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By Patrice L. Jackson-Ayotunde and Steven Fletcher






Cancer is a complex disease that is initiated by gene-environment interactions and perpetuated by a complex network of signaling pathways within the cell. Accordingly, successfully tackling such a complicated disease state often demands the administration of a cocktail of chemotherapy drugs. Many chemotherapy regimens are associated with severe side effects due to a lack of target specificity and/or an inability to discriminate cancerous cells from healthy cells. A focused polypharmacology strategy in which a single drug is engineered to form a blockade at two or more different protein targets is a promising approach toward more effective and less toxic chemotherapy agents. 

The Bcl-2 family of proteins regulates programmed cell death, or apoptosis. In a range of cancers, the anti-apoptotic Bcl-2 proteins, such as Bcl-xL and Mcl-1, become upregulated, granting the cell immortality through sequestration and neutralization of their pro-apoptotic counterparts, such as Bak and Bax. The p53 transcription factor also promotes apoptosis, in part through the transcription of pro-apoptotic Bcl-2 proteins. However, the activation of p53 is tightly controlled by the ubiquitin ligase MDM2, and in many cancers, elevated levels of MDM2 ensure p53 is deactivated and labeled for destruction. The disruption of these protein–protein interactions (PPIs) with selective small-molecule inhibitors has been demonstrated, although compensatory upregulations of sister proteins and of other pathways are evasive manifestations that continue to plague drug efficacy. Interestingly, the PPIs between pro- and anti-apoptotic Bcl-2 proteins and p53/MDM2 are governed by similarly-functionalized alpha-helical domains of the pro-death partners.

Therefore, towards next-generation and potent chemotherapeutics, the development of small-molecule alpha-helix mimetics that simultaneously mimic key residues of both the BH3 alpha-helix of pro-apoptotic Bcl-2 proteins and the helical transactivation domain of p53 can potentially relinquish both families of cell-killing proteins from their captors. In this way, multiple pro-survival proteins will be inhibited with a single molecule, an especially lethal antineoplastic agent.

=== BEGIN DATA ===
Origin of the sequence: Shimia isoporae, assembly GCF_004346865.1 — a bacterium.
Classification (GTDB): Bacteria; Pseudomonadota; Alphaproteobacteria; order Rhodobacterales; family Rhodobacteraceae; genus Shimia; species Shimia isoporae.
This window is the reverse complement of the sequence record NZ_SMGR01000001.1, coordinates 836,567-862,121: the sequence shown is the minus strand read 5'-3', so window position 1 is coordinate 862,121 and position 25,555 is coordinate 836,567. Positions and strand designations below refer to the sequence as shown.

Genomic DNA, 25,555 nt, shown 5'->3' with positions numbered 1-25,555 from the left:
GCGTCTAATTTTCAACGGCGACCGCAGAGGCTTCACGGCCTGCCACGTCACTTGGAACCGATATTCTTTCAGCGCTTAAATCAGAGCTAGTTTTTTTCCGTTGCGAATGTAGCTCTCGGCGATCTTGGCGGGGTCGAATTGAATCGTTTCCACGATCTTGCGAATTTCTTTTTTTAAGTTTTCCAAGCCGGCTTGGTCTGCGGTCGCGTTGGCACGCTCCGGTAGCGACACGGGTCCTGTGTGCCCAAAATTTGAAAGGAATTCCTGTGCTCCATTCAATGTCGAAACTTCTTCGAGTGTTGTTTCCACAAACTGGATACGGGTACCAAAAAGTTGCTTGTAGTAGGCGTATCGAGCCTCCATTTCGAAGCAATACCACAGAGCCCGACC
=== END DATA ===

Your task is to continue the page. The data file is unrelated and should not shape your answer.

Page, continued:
This is just one of the topics that will be discussed at the AAPS DDDI section 2nd regional meeting this year at the University of Maryland School of Pharmacy in Baltimore, on Friday, August 4, 2017. The meeting, entitled Evolving Strategies for Drug Candidates Optimization in a Changing Pharmaceutical Landscape, is a focused forum for drug discovery and preclinical scientists in the pharmaceutical field to discuss the most relevant topics in drug design and discovery and an excellent networking opportunity for attendees. The meeting agenda has been strategically assembled to address current, novel, and future strategies for drug candidate selection, and speakers have been selected to cover all discovery and preclinical (chemistry, pharmacology, ADME, pharmaceutical sciences, analytical chemistry, and toxicology) disciplines, and multiple sectors (industry, academia, and regulatory agencies). This diverse strategy—the organizers hope—will allow for sharing of best practices and approaches across organizational borders and hence contribute positively to the scientific field of drug candidate selection. This will also be a great opportunity for student attendees who are interested in careers in the biopharmaceutical arena to learn about the advancements and challenges in drug discovery and to interact with the guest speakers and other pharmaceutical scientists.

Learn more about the event, the speakers, the organizing team, and online registration on the AAPS DDDI Regional Meeting 2017 webpage.

Patrice L. Jackson-Ayotunde, Ph.D., is an associate professor of medicinal chemistry in the Department of Pharmaceutical Sciences, University of Maryland Eastern Shore School of Pharmacy.
Steven Fletcher, Ph.D., is an assistant professor of chemistry at the University of Maryland School of Pharmacy. His research interests focus on the development of novel antineoplastics.